Major satellites cause wavy deformation of Saturn's rings
Abstract
THE rings of Saturn consist of many solid particles, each revolving around Saturn as an independent satellite. Typical particle size or, more exactly, mean particle radius, ρ, has been estimated from radio interferometry and radar observations to be 215 cm (refs 1, 2)consistent with a ring thickness of just over 10 m. However, the ring thickness z_{o} as determined photometrically is at least 4 orders of magnitude greater, at 13 km (refs 3, 4). The generallyaccepted explanation for this difference is that the particle orbits are not fully coplanar, but inclined to the mean ring plane at appreciable angles i_{p}. However, such a model would be unstable. Indeed, particle collisions must be frequent as each particle crosses the mean plane twice for one revolution and the probability of meeting another particle is high. As a result of collisions, the energy of particle movement normal to the mean plane is dissipated, and so very soon the particle orbits must become coplanar, that is z_{o}>2ρ_{max} where ρ_{max} is very likely much less than 1 km. I show here that allowing for gravitational perturbations of particle orbits by satellites and the oblateness of Saturn one may obtain a model satisfying the observational data. The main features of the model are: (1) specific wavy deformation of the rings which thus appear twistedthis is the consequence of differential precession of particle orbits with i_{p} ≠ 0; (2) particle collisions are rare (and there is therefore only slow energy dissipation) because the neighbouring particles move in nearly the same phase.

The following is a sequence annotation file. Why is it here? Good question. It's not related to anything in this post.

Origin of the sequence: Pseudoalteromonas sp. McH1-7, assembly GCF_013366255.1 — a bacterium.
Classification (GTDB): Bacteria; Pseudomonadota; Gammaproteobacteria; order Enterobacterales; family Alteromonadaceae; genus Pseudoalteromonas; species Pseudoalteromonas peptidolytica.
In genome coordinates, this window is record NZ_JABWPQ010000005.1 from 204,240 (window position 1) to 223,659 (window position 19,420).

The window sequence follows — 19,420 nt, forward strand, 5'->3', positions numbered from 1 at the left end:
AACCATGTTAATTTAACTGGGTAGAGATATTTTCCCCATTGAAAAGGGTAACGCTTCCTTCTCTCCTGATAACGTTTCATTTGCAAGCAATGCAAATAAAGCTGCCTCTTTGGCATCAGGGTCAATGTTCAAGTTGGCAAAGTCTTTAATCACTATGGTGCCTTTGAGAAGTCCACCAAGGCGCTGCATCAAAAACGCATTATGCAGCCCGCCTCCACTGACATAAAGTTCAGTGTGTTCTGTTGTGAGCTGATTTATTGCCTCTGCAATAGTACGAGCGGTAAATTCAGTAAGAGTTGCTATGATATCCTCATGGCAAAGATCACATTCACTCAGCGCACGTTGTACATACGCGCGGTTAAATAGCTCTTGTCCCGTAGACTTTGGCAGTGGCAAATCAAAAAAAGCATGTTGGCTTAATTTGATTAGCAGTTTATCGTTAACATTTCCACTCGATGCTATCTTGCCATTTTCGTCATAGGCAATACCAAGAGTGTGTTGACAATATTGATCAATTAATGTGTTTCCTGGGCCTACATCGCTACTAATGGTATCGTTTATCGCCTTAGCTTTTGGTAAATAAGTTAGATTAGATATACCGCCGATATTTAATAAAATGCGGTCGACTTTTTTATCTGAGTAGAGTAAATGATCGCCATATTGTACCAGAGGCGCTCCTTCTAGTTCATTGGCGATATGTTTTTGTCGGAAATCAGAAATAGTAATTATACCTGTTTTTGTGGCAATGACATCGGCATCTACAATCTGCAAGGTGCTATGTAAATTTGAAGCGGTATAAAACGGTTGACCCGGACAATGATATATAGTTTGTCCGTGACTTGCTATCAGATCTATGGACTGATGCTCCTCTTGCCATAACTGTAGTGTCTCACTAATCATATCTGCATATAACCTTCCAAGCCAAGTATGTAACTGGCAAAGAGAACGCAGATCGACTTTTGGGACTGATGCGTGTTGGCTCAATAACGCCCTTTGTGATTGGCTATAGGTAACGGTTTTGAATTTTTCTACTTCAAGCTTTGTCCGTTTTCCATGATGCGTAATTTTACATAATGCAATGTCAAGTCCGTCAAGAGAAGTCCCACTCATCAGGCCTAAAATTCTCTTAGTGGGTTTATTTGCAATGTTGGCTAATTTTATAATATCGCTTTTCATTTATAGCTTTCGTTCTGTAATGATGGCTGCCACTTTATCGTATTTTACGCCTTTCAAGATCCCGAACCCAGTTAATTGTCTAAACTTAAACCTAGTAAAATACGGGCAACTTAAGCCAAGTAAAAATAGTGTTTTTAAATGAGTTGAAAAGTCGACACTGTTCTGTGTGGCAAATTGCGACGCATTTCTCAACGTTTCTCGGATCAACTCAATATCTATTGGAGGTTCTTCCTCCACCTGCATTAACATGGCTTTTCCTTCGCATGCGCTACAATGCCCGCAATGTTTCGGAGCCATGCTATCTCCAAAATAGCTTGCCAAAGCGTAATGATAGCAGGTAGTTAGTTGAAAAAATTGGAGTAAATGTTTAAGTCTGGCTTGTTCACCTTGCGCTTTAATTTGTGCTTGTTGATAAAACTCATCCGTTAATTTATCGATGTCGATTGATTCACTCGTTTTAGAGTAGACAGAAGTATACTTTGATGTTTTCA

Publication:

Nature
 Pub Date:
 May 1978
 DOI:
 10.1038/273284a0
 Bibcode:
 1978Natur.273..284B
 Keywords:

 Astronomical Models;
 Natural Satellites;
 Saturn Rings;
 Orbit Perturbation;
 Particle Collisions;
 Particle Motion;
 Planetary Rotation;
 Precession;
 Thickness;
 Lunar and Planetary Exploration; Saturn; Satellites of Saturn;
 SATURN;
 RINGS;
 SATELLITES;
 PARTICLE INTERACTIONS;
 PERTURBATION;
 DEFORMATION